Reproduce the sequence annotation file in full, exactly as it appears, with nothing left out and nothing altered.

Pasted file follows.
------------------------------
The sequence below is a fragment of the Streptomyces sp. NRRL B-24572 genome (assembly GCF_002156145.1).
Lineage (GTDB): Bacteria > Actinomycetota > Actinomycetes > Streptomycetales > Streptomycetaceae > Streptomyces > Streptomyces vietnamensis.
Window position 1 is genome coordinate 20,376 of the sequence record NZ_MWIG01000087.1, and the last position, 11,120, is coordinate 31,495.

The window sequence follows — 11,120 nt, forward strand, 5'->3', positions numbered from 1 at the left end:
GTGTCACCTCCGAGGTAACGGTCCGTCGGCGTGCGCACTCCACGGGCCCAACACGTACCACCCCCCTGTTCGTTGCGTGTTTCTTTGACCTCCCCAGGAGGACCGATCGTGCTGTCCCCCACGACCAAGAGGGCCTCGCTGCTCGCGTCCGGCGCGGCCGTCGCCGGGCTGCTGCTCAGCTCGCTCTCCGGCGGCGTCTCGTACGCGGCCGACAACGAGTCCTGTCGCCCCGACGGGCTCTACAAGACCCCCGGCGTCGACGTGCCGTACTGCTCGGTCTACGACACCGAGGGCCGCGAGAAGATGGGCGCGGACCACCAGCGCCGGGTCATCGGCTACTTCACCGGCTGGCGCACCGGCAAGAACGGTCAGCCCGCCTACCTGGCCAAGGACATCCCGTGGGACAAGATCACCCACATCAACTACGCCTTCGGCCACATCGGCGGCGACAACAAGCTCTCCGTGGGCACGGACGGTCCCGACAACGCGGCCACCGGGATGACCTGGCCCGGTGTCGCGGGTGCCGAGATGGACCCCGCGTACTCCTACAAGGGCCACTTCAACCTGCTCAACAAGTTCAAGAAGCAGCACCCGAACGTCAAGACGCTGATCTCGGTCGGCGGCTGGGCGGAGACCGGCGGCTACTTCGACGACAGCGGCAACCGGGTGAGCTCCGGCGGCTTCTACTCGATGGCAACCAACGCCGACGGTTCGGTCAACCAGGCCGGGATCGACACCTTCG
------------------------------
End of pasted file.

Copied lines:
The sequence below is a fragment of the Streptomyces sp. NRRL B-24572 genome (assembly GCF_002156145.1).
Lineage (GTDB): Bacteria > Actinomycetota > Actinomycetes > Streptomycetales > Streptomycetaceae > Streptomyces > Streptomyces vietnamensis.
Window position 1 is genome coordinate 20,376 of the sequence record NZ_MWIG01000087.1, and the last position, 11,120, is coordinate 31,495.

The window sequence follows — 11,120 nt, forward strand, 5'->3', positions numbered from 1 at the left end:
GTGTCACCTCCGAGGTAACGGTCCGTCGGCGTGCGCACTCCACGGGCCCAACACGTACCACCCCCCTGTTCGTTGCGTGTTTCTTTGACCTCCCCAGGAGGACCGATCGTGCTGTCCCCCACGACCAAGAGGGCCTCGCTGCTCGCGTCCGGCGCGGCCGTCGCCGGGCTGCTGCTCAGCTCGCTCTCCGGCGGCGTCTCGTACGCGGCCGACAACGAGTCCTGTCGCCCCGACGGGCTCTACAAGACCCCCGGCGTCGACGTGCCGTACTGCTCGGTCTACGACACCGAGGGCCGCGAGAAGATGGGCGCGGACCACCAGCGCCGGGTCATCGGCTACTTCACCGGCTGGCGCACCGGCAAGAACGGTCAGCCCGCCTACCTGGCCAAGGACATCCCGTGGGACAAGATCACCCACATCAACTACGCCTTCGGCCACATCGGCGGCGACAACAAGCTCTCCGTGGGCACGGACGGTCCCGACAACGCGGCCACCGGGATGACCTGGCCCGGTGTCGCGGGTGCCGAGATGGACCCCGCGTACTCCTACAAGGGCCACTTCAACCTGCTCAACAAGTTCAAGAAGCAGCACCCGAACGTCAAGACGCTGATCTCGGTCGGCGGCTGGGCGGAGACCGGCGGCTACTTCGACGACAGCGGCAACCGGGTGAGCTCCGGCGGCTTCTACTCGATGGCAACCAACGCCGACGGTTCGGTCAACCAGGCCGGGATCGACACCTTCG